Frameworks: Video-based reflection for teachers
This is Part 1 in a hopefully fairly simple guide to video reflection for teachers, with special attention paid to features of teacher talk. As this is Part 1, it’s a preamble. The guide itself begins in Part 2. While I am writing with myself and other language teachers and their L2 talk in mind, I hope teachers of other subjects will also find this approach intriguing, as it shines light on the differences between the social interactions of “school” and those of “most other parts of life”. Elsewhere, some aspects of this area of analysis are grouped under the heading of Classroom Discourse Analysis, but the framework I will eventually be promoting is closer to the more recent Nexus Analysis and Multimodal Discourse (later Interaction) Analysis, because most CDA that I am aware of (usually grounded in Conversation Analysis) tends to focus on the talk itself with inadequate attention paid to other elements of the context of the interaction, while the latter frameworks consider language as one of many tools influencing the construction of identities by people engaged in uniquely situated interactions.
For background, I am a 3rd culture kid like the ones in the video linked to from Rose Bard’s recent post, only 30 years on from them. Not sure exactly what that has to do with anything, but Rose’s post asks questions in the same area in which I’m interested, and the level of reflection I hope to encourage in this series of posts is designed to help any teacher uncover answers to questions of power distribution in the classroom and it’s affect on the quality of learner output.
Also for background, the first time I saw myself on video, I renamed my teaching journal “The Monster in the Mirror”. That said, monsters are necessary evils, and as all the good fables teach, once we understand them, they become our friends.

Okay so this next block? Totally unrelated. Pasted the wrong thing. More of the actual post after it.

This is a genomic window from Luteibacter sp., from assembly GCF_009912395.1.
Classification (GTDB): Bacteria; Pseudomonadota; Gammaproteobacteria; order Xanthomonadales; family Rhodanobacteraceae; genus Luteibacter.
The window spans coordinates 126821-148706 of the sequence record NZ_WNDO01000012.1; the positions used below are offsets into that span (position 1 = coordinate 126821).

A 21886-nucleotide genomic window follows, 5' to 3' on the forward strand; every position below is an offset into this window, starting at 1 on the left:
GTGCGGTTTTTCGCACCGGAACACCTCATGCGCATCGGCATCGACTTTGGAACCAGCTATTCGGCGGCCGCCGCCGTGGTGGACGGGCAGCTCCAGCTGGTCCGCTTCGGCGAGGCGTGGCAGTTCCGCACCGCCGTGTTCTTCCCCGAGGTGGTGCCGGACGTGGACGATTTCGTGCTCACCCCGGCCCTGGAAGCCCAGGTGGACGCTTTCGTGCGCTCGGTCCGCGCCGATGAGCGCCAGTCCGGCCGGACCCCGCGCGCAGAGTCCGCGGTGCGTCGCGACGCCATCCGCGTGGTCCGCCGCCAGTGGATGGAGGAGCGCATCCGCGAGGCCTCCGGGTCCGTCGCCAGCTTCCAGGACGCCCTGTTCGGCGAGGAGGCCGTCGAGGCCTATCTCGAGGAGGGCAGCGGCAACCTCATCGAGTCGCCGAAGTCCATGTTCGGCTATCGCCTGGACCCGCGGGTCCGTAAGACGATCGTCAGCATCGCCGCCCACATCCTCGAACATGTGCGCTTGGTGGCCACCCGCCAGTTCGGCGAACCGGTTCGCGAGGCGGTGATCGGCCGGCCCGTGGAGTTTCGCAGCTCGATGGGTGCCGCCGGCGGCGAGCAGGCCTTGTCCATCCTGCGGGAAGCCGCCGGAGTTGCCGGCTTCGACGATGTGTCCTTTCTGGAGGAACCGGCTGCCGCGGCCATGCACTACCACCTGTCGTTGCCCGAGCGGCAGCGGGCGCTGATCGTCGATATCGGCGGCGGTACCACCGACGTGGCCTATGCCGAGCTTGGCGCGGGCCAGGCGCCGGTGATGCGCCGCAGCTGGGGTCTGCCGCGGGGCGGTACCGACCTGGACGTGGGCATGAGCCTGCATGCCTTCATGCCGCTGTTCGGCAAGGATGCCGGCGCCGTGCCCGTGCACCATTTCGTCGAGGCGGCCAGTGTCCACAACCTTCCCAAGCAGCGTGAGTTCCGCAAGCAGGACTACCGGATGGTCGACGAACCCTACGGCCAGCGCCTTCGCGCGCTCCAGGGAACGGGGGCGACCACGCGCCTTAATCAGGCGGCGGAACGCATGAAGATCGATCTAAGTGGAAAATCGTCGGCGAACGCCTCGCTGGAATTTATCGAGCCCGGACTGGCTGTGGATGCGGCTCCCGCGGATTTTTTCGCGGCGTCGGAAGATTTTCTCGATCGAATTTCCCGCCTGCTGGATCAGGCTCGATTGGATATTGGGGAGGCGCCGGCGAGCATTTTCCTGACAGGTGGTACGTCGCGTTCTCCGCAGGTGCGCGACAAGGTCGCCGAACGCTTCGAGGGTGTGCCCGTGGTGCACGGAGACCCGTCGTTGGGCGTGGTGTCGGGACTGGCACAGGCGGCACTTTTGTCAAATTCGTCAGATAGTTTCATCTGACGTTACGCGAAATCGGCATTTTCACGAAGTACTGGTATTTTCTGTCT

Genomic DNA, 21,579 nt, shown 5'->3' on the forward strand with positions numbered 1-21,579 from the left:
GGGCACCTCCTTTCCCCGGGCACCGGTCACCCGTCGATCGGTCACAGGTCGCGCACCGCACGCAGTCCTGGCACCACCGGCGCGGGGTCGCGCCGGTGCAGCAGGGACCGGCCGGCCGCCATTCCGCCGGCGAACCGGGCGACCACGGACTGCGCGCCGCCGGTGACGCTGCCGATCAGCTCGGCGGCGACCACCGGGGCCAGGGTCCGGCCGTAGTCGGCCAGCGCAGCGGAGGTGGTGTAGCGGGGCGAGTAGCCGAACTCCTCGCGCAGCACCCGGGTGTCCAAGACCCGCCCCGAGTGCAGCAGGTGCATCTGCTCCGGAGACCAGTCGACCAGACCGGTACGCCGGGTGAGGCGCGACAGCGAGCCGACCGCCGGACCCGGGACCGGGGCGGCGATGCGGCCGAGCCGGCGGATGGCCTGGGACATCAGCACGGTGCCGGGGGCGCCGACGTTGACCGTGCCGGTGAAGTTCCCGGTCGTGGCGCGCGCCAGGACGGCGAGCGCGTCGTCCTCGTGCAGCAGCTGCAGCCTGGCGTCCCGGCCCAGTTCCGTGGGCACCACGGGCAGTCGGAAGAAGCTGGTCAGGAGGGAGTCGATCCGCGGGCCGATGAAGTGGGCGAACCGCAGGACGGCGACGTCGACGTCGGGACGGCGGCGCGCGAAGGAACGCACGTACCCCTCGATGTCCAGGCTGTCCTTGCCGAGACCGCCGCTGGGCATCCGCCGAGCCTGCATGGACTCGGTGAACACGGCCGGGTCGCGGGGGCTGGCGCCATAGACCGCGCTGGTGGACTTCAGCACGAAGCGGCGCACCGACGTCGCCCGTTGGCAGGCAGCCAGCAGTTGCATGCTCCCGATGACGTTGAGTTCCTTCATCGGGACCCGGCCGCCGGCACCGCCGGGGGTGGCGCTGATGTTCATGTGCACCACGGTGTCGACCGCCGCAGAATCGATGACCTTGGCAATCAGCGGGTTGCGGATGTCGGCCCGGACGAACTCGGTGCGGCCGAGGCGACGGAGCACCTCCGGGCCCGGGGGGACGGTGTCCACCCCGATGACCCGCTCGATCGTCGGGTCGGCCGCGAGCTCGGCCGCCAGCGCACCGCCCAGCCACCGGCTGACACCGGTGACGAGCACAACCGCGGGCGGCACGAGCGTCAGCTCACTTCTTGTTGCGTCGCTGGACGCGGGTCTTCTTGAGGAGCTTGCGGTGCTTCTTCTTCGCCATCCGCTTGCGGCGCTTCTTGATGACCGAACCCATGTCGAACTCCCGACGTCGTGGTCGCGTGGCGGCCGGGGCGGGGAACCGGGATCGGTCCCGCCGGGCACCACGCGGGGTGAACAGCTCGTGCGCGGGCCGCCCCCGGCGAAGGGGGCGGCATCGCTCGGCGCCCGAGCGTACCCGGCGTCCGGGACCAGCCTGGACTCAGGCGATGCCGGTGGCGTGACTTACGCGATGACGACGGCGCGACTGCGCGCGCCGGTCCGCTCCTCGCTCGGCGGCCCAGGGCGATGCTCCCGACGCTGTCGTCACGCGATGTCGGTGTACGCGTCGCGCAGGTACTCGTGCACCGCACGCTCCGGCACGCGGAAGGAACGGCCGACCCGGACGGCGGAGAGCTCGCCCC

As synchronicity would have it, the day I started this post a little over a week ago, I was led by Rose Bard to Carol Goodey, who finished off a post a few months ago on classroom identities with
But, to get the best out of our learners (and for our learners to get the best out of us) we may need to understand more about how conversation works, about how what we say, how we say it, the turns we take and the ones we leave open for learners affects people’s sense of identity as learners, contributors, and speakers of English and how this, ultimately, affects their learning.
It just so happens that I had planned this post (which would be the “how to do Carol’s proposed discourse analysis”) the previous night, begun it the following morning on a day off, and then the day stopped being off, and the week became something else until more or less now, but it gave me time to be led to some published research similar to my unpublished research and current preoccupation, to which I can now say, “this why I propose the following framework for analyzing teacher discourse.” I’m proposing rock solid exploratory practice, the teacher research model originated by Dick Allwright and his entourage, in which reflection for understanding leads to action for understanding, which reveals possible action for change. The change should result in an improved quality of classroom life. For ELT teachers, Allwright and Co. assume, an example of high quality of classroom life would be one that allows for participants to most richly converse/interact (in terms of both interest and language output) during the class time (and, presumably online in “non-class time”). This objective is harmonious with virtually all the “communicative” approaches, but allows for infinite adjustments for cultural and personal differences in the context of the class.